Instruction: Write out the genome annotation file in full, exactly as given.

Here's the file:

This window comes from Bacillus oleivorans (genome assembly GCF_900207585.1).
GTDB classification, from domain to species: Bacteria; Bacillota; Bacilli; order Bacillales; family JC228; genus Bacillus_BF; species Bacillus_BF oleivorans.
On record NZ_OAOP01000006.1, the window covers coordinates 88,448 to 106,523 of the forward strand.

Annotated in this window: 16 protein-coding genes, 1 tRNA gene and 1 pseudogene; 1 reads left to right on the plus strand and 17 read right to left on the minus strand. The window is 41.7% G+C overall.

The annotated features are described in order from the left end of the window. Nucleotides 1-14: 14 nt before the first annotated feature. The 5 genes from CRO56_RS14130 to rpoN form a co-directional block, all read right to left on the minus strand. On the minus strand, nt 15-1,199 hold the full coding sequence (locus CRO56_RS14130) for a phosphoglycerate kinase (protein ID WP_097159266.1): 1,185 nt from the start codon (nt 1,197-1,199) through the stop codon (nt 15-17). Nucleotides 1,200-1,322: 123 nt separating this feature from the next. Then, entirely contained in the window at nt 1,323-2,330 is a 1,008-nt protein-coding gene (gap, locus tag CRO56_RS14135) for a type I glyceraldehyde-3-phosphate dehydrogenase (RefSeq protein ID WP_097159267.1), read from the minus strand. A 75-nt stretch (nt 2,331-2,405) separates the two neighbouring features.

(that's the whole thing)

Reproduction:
This window comes from Bacillus oleivorans (genome assembly GCF_900207585.1).
GTDB classification, from domain to species: Bacteria; Bacillota; Bacilli; order Bacillales; family JC228; genus Bacillus_BF; species Bacillus_BF oleivorans.
On record NZ_OAOP01000006.1, the window covers coordinates 88,448 to 106,523 of the forward strand.

Annotated in this window: 16 protein-coding genes, 1 tRNA gene and 1 pseudogene; 1 reads left to right on the plus strand and 17 read right to left on the minus strand. The window is 41.7% G+C overall.

The annotated features are described in order from the left end of the window. Nucleotides 1-14: 14 nt before the first annotated feature. The 5 genes from CRO56_RS14130 to rpoN form a co-directional block, all read right to left on the minus strand. On the minus strand, nt 15-1,199 hold the full coding sequence (locus CRO56_RS14130) for a phosphoglycerate kinase (protein ID WP_097159266.1): 1,185 nt from the start codon (nt 1,197-1,199) through the stop codon (nt 15-17). Nucleotides 1,200-1,322: 123 nt separating this feature from the next. Then, entirely contained in the window at nt 1,323-2,330 is a 1,008-nt protein-coding gene (gap, locus tag CRO56_RS14135) for a type I glyceraldehyde-3-phosphate dehydrogenase (RefSeq protein ID WP_097159267.1), read from the minus strand. A 75-nt stretch (nt 2,331-2,405) separates the two neighbouring features.